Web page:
Ole Miss, Mississippi State and Southern Miss anticipate history making enrollment for the 2023-2024 academic year. The growth is requiring capital investments and facility expansions.
As students gather in the halls of the states’ three major universities, one thing is evident: more and more people are enrolling for a higher education.
Representatives of all three major universities in Mississippi – Ole Miss, Mississippi State and Southern Miss – reported increases in freshmen enrollment for the 2023-2024 academic year, though official numbers won’t be released until early November.
Dr. Regina Hyatt, Vice President of Student Affairs at Mississippi State, said staff and faculty are expecting the largest freshman class in the university’s history. She said 2,000 of those incoming freshmen participated in Maroon Camp, a week-long retreat aimed at preparing students for college life.
University of Mississippi Chancellor Glenn Boyce said he anticipates the freshmen enrollment this year to be about 5,300, lending to what he calls potentially the largest total enrollment in the university’s history. Last year, Ole Miss also reported record freshmen enrollment for the 2022-2023 academic year.
In Hattiesburg, University of Southern Mississippi President Joe Paul said he anticipates a five percent increase in this year’s freshman class, and a similar increase in the number of community college transfers.
Student enrollment isn’t the only thing administrations at the three colleges are looking forward to as classes gear back up. Expansion of facilities are in the works on each of the campuses.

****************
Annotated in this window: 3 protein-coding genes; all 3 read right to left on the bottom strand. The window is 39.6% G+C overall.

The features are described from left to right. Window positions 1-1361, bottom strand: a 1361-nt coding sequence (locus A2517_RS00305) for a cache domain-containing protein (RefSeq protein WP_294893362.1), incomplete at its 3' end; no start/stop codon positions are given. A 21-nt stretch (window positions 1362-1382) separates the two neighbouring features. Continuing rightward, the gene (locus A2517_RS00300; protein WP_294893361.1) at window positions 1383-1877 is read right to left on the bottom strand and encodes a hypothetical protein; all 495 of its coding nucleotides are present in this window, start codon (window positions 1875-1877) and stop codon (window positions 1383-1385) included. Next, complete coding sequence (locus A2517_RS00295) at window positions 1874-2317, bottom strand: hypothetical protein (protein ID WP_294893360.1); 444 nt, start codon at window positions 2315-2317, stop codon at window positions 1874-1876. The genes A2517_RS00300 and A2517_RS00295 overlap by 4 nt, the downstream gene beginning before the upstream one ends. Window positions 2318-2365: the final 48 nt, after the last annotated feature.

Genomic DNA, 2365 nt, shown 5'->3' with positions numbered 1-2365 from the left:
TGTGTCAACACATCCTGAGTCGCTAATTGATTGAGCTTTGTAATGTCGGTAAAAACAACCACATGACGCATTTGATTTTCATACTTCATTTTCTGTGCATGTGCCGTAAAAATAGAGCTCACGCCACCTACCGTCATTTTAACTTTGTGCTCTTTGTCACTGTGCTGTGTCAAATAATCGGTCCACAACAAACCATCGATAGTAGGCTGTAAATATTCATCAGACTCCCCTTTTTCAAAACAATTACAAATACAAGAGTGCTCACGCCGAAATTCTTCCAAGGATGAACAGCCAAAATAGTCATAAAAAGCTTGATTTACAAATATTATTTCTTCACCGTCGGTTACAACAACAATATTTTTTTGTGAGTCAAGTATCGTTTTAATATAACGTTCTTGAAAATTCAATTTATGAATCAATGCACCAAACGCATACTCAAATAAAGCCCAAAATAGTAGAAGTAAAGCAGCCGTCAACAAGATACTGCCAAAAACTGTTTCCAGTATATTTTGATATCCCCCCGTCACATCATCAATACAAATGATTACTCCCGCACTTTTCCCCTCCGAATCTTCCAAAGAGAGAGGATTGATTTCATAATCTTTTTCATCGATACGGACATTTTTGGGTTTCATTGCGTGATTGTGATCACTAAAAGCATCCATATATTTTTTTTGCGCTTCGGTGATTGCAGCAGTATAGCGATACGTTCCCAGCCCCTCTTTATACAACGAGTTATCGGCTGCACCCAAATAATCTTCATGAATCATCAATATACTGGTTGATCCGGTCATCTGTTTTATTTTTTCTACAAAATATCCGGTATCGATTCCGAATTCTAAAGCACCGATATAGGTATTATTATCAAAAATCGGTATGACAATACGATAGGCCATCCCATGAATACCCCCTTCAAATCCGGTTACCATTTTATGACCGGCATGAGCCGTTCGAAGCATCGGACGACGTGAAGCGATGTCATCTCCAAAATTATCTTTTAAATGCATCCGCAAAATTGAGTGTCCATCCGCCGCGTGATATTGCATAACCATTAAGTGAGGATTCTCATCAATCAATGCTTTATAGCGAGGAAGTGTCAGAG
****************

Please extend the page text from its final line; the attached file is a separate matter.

At Mississippi State, work has begun to build a new kinesiology building and a new autism and disabilities clinic. In addition, utilities work is underway for a new residence hall that will add capacity for 400 students on the Starkville campus.
Upgrades in Oxford at the University of Mississippi include a planned opening of the Duff Center for Science and Technology Innovation in the fall. New student housing is planned for construction at the site of Kincannon Hall and a new practice facility for the college’s marching band, The Pride of the South, is underway. Chancellor Boyce said that a $45 million investment to renovate and expand the Manning Athletics Performance Center was completed earlier this year.
The Golden Eagles’ campus is also undergoing improvements. Dr. Paul said due to the increase in popularity of the fields of criminal justice, forensic science and security, an addition to those classroom facilities is planned. The addition will double the number of students who can study in those fields to a total of 400. Paul said nearly every student who graduates in these fields will have access to multiple job opportunities upon graduation.
While the next project is a few years out, a life science center is also planned for USM. Paul said it will serve as a place where professors and graduate students can conduct research, and it will provide better lab space and technology. The project is still in the preplanning phase, but it is anticipated to be a $90 million project that should break ground in the next few years. Roughly $30 million has already been provided by the state, Paul said.
At USM’s Gulf Park Campus, construction of a new center that will focus on the study of language disorders will help nursing students hone their skills, while also providing a viable service to families and children along the Mississippi Gulf Coast, Paul added.
With artificial intelligence becoming popular, there is an effort underway in Mississippi’s universities to ensure it is not only implemented into the curriculum, but also not used by students to take shortcuts in their journey to higher education.
Hyatt said Mississippi State is working to ensure faculty learn how to use the emerging technology as a teaching tool for research while ensuring students aren’t using AI to circumvent their learning. USM’s President Dr. Paul expressed a similar sentiment, saying the university has an office to focus on student integrity to ensure all get the best possible education.
“It’s not the grade you earn, but the quality of the education,” Paul said.
While the office of academic integrity focuses on ensuring students are doing their own work, there is a level of self-discipline on the part of the students, Paul said.